Matthew J. Tucker

Professor of Chemistry | Graduate Director of Chemistry | Scientific Co-Director for Hitchcock Center for Chemical Ecology
Headshot of Matthew Tucker.


Research Interests

A major thrust of my research focuses on the development and application of novel, ultrafast laser spectroscopy techniques to observe the interplay of structure and dynamics in biologically relevant systems. Femtosecond (10-15 s) laser pulses are employed to explore new linear and nonlinear infrared spectroscopic properties of molecular systems. Initiation methods, such as optical triggering, in conjunction with two-dimensional infrared (2D IR) spectroscopy are used to acquire atomic level structural information to generate snapshots of the structural evolution in various biophysical events. Such research provides an atomistic window into drug action, protein motion and folding events, the dynamical behavior of membrane proteins, or the fast folding of RNAs, all pivotal to combat prevalent diseases and to guide drug discovery.

2D IR photon echo experiments, through a detailed analysis of spectral lineshapes, cross-peaks, and time dependent changes of the spectral signatures, allow for a direct observation of site-specific events by measuring couplings between vibrations, the appearance of energy transfer, spectral diffusion or chemical exchange events. My research develops and utilizes a variety of current and novel infrared markers as spectroscopic rulers that deliver site-specific structural changes and their time dependence. In addition, the 2D IR spectral dynamics of the vibrational markers allow detection of the properties of water local to the regions of interest. Spectral simulation brings the results of these novel experimental techniques into relationship with theory, such as molecular dynamics and quantum mechanics.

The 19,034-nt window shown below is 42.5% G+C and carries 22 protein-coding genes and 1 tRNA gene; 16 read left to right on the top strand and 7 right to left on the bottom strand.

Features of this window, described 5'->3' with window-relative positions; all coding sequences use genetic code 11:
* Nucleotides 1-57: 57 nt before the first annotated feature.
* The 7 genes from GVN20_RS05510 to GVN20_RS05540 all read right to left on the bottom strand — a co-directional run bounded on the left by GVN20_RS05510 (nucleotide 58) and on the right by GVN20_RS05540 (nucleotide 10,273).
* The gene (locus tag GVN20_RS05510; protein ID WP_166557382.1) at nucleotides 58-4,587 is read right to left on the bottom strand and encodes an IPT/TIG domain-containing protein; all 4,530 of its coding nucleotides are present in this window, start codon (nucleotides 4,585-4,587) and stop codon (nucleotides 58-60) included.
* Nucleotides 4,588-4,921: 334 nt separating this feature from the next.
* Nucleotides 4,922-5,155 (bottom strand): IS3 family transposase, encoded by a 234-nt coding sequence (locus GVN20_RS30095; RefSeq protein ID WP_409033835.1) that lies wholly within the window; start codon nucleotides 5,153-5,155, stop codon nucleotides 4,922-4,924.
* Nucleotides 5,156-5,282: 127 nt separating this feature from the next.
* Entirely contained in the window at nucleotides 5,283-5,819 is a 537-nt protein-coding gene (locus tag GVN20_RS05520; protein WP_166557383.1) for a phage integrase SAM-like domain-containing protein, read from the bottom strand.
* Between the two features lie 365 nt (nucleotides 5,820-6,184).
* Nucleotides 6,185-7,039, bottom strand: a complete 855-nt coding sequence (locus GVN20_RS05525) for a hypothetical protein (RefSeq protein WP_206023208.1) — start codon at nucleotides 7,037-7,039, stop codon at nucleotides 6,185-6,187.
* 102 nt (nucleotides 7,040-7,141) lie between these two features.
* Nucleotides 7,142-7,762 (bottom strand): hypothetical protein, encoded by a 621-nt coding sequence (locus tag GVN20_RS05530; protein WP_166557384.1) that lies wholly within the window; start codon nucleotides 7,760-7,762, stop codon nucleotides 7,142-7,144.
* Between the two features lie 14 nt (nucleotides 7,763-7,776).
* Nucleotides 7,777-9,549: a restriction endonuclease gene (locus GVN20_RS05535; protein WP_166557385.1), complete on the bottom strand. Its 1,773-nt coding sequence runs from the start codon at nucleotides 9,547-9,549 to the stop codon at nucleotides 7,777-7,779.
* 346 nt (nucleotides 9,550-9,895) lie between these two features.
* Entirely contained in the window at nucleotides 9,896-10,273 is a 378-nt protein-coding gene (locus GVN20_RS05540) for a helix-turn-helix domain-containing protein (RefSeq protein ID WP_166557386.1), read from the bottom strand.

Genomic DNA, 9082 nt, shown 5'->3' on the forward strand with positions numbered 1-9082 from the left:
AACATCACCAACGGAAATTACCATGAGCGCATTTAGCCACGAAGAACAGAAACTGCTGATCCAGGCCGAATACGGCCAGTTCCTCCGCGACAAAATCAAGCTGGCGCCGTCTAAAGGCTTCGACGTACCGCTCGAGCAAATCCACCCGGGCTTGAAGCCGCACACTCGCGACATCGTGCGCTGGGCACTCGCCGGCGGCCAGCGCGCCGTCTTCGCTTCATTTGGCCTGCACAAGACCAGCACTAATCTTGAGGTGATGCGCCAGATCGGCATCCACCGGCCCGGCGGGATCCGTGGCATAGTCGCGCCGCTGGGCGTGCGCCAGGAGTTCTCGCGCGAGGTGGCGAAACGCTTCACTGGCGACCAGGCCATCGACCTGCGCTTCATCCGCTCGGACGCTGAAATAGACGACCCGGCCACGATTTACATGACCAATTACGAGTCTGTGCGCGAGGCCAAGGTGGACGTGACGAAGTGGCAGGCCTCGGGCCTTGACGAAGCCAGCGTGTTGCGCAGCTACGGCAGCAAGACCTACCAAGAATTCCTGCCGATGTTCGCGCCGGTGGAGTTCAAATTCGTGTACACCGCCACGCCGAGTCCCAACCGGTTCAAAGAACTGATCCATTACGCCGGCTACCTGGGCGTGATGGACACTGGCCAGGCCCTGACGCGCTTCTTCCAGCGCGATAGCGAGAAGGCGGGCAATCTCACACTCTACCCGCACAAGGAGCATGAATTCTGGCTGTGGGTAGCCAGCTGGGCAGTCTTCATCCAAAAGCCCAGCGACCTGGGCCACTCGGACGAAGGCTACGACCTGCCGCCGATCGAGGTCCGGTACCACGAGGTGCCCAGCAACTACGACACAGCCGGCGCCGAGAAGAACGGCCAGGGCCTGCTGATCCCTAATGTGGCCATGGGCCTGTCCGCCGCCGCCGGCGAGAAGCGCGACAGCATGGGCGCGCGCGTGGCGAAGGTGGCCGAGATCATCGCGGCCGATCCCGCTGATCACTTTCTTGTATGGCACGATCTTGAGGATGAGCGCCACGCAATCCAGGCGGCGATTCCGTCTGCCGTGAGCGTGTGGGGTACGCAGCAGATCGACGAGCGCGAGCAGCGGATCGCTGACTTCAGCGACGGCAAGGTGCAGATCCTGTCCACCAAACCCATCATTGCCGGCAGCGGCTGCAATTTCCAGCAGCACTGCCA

Students in my group are exposed to both hands-on experimental laser-based research as well as the application of theory to understand the spectroscopy. They have the opportunity to work with modern ultrafast laser techniques and learn how such experiments can be applied to understand intrinsic biophysical questions. Other spectroscopic techniques, such as circular dichroism, absorption, fluorescence, and vibrational spectroscopy are also utilized.


  • NIH BTRC Ultrafast Optical Processes Laboratory Staff Scientist (2012-2013)
  • Postdoctoral (2006-2011), University of Pennsylvania (Robin M. Hochstrasser)
  • Ph.D. (2006), University of Pennsylvania (Feng Gai)
  • B.S., B.A. (2000), University of Scranton